If you get a group of Peace Corps volunteers together, I guarantee that you can get a wide variety of stories the involve outhouses– the good, the bad, the funny, and the unbelievably disgusting. I will assume that the readers here, don’t want to hear about that. For better or for worse, my stomach grew up in a fairly sterile (on world standards) environment. My parents never had to worry that the water I was drinking would have ecoli or a variety of other bacteria and gunk. The one time that the water in Milwaukee did, it made national headlines.
Mothers and fathers around the world do have to think about it… or they don’t think about it because they have little option and children with strong immune systems grow up and those that don’t do not grow up.
In an unfortunate start to my two-week visit to Dushanbe, Tajikistan, I got food poisoning or some sort of bacteria. Even sadder, as soon as I got the distinct sick feeling that goes along with this intestinal disease, I was reminded of my years in Moldova. Years where I had the same thing so many times, I can’t count. Years when I got Giardia from the well at the school I worked at. For the American readers who don’t know what Giardia is– the next time you are taking your cat or dog to the vet, ask for a brochure. In the US– only at the vet will you hear about this. In Moldova, it was in the well at my school.
I don’t think I have Giardia here– although clean drinking water is a real problem. Only 53 per cent of Tajikistan’s own population has access to safe water, and 23 per cent has adequate sanitation facilities. Water-related diseases are among the most common causes of child mortality. Here is what UNICEF has to say about water and children:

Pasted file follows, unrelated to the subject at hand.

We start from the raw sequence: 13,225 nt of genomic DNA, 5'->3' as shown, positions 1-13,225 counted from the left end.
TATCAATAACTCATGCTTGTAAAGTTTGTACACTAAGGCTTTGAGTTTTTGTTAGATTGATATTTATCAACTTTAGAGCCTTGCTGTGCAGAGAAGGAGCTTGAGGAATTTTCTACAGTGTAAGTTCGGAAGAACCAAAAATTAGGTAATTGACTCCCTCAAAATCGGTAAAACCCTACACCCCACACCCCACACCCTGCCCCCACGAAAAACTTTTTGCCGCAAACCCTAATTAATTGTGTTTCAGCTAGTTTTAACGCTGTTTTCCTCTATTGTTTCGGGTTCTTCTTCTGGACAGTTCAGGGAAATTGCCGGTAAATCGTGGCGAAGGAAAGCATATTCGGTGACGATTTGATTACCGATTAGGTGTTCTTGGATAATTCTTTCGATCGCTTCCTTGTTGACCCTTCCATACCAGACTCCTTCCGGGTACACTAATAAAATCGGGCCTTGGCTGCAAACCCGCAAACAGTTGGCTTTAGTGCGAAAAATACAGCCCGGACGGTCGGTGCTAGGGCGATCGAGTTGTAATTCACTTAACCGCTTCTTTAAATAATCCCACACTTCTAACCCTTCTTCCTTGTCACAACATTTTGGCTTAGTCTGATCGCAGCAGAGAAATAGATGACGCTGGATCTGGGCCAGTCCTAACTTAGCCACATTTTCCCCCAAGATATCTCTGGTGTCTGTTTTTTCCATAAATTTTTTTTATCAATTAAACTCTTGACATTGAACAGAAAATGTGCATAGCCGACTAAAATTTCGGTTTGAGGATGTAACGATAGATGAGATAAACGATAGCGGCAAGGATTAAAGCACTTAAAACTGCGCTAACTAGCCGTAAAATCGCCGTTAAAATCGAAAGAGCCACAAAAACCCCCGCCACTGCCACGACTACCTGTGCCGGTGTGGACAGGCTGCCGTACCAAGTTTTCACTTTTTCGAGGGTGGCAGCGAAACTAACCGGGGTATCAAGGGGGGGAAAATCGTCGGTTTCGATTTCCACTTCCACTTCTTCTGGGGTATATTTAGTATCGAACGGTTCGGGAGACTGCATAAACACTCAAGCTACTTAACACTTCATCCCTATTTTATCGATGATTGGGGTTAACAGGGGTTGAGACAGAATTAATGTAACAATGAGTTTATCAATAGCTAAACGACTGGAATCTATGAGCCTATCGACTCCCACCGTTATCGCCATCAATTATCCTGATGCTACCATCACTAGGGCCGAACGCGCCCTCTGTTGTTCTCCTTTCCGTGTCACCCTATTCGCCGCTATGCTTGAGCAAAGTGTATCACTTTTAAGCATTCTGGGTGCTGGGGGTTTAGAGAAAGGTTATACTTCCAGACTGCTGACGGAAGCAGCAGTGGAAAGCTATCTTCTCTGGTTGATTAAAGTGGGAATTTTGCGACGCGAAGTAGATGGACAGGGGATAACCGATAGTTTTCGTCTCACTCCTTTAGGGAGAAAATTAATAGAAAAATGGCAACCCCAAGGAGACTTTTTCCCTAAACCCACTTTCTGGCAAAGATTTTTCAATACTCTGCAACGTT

Lack of safe water and sanitation is the world’s single largest cause of illness. In 2002, 42 per cent of households had no toilets, and one in six people had no access to safe water.
The toll on children is especially high. About 4,500 children die each day from unsafe water and lack of basic sanitation facilities. Countless others suffer from poor health, diminished productivity and missed opportunities for education.
The young and the old are particularly vulnerable. Over 90 per cent of deaths from diarrhoeal diseases due to unsafe water and sanitation in the developing world occur in children below 5 years old.
The poor are especially hard hit. A child born in Europe or the United States is 520 times less likely to die from diarrhoeal disease than an infant in sub-Saharan Africa, where only 36 per cent of the population can access hygienic sanitation.
Urban-rural disparities are striking. In 2002, only 37 per cent of rural inhabitants had access to basic toilets, against 81 per cent of urban dwellers. The disparities were greatest in Latin America and the Caribbean, with a difference of 40 percentage points between rural and urban populations.
Women and girls are the “water haulers” of the world. On average, women and girls in developing countries walk 6 kilometers a day, carrying 20 litres of water, greatly reducing the time they have for other productive work or for girls to attend school.
Waterborne illnesses keep children out of school. A study of Jamaican students aged 9-12 found that children suffering from trichuriasis (a water-borne disease) were in classes only half as much as their uninfected peers. And when schools lack toilets, girls will often not attend.
Improving household drinking water can reduce diarrhea episodes by as much as 39 per cent; on average, improvements to household sanitation facilities can reduce sickness from diarrhea by almost a third. Almost half of the nearly 2 million deaths from diarrhea each year could be prevented through an understanding of basic hygiene.
The world is on track to meet the Millennium Development Goal on water but not sanitation. With the exception of sub-Saharan Africa, all regions should meet their water targets. Under current rates of progress, the world will miss the sanitation target by more than half a billion people.
The MDGS are affordable and cost-effective. Meeting the MDG targets on water and sanitation would cost approximately an additional US$11.3 billion each year. A cost-benefit analysis undertaken by the World Health Organization found that every $1 invested in achieving the Millennium Development targets on water and sanitation would yield returns between $3-$34 depending on the region.
And… on a lighter note… I am certainly enjoying– if that word can be used with what I am feeling– being in a hotel with a nice bathroom as opposed to the old, blue and white, tiled outhouse in the snow in Moldova.